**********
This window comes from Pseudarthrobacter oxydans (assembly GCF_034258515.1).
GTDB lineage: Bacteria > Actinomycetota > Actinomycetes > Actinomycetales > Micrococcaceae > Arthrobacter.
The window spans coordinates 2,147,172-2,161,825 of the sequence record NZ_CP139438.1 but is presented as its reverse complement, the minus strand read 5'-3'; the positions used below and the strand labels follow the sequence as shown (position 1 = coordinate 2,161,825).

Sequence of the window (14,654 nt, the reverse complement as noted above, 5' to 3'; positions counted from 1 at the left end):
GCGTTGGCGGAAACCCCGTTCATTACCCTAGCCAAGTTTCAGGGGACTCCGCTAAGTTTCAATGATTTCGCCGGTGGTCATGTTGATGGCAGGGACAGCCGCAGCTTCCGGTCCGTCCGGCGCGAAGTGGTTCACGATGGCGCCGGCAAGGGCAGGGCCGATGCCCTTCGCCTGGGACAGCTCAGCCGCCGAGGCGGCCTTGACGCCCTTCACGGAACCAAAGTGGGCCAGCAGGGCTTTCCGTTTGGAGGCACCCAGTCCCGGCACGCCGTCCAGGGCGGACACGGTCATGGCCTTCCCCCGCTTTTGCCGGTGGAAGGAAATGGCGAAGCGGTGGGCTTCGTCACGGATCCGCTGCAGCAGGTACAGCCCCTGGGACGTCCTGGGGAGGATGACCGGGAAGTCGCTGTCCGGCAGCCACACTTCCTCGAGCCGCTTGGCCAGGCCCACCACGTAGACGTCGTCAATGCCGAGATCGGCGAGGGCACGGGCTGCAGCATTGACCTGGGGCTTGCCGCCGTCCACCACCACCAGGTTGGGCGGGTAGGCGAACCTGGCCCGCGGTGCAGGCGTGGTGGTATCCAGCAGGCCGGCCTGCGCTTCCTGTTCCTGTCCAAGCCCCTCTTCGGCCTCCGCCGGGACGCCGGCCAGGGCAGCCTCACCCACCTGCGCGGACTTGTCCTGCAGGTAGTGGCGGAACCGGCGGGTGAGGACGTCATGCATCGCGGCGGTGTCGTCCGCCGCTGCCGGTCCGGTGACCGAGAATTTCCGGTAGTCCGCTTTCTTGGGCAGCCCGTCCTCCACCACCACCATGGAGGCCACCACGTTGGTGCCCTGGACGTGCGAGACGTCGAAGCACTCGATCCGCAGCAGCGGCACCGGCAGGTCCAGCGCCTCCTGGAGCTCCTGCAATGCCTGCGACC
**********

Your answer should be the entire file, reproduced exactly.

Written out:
This window comes from Pseudarthrobacter oxydans (assembly GCF_034258515.1).
GTDB lineage: Bacteria > Actinomycetota > Actinomycetes > Actinomycetales > Micrococcaceae > Arthrobacter.
The window spans coordinates 2,147,172-2,161,825 of the sequence record NZ_CP139438.1 but is presented as its reverse complement, the minus strand read 5'-3'; the positions used below and the strand labels follow the sequence as shown (position 1 = coordinate 2,161,825).

Sequence of the window (14,654 nt, the reverse complement as noted above, 5' to 3'; positions counted from 1 at the left end):
GCGTTGGCGGAAACCCCGTTCATTACCCTAGCCAAGTTTCAGGGGACTCCGCTAAGTTTCAATGATTTCGCCGGTGGTCATGTTGATGGCAGGGACAGCCGCAGCTTCCGGTCCGTCCGGCGCGAAGTGGTTCACGATGGCGCCGGCAAGGGCAGGGCCGATGCCCTTCGCCTGGGACAGCTCAGCCGCCGAGGCGGCCTTGACGCCCTTCACGGAACCAAAGTGGGCCAGCAGGGCTTTCCGTTTGGAGGCACCCAGTCCCGGCACGCCGTCCAGGGCGGACACGGTCATGGCCTTCCCCCGCTTTTGCCGGTGGAAGGAAATGGCGAAGCGGTGGGCTTCGTCACGGATCCGCTGCAGCAGGTACAGCCCCTGGGACGTCCTGGGGAGGATGACCGGGAAGTCGCTGTCCGGCAGCCACACTTCCTCGAGCCGCTTGGCCAGGCCCACCACGTAGACGTCGTCAATGCCGAGATCGGCGAGGGCACGGGCTGCAGCATTGACCTGGGGCTTGCCGCCGTCCACCACCACCAGGTTGGGCGGGTAGGCGAACCTGGCCCGCGGTGCAGGCGTGGTGGTATCCAGCAGGCCGGCCTGCGCTTCCTGTTCCTGTCCAAGCCCCTCTTCGGCCTCCGCCGGGACGCCGGCCAGGGCAGCCTCACCCACCTGCGCGGACTTGTCCTGCAGGTAGTGGCGGAACCGGCGGGTGAGGACGTCATGCATCGCGGCGGTGTCGTCCGCCGCTGCCGGTCCGGTGACCGAGAATTTCCGGTAGTCCGCTTTCTTGGGCAGCCCGTCCTCCACCACCACCATGGAGGCCACCACGTTGGTGCCCTGGACGTGCGAGACGTCGAAGCACTCGATCCGCAGCAGCGGCACCGGCAGGTCCAGCGCCTCCTGGAGCTCCTGCAATGCCTGCGACC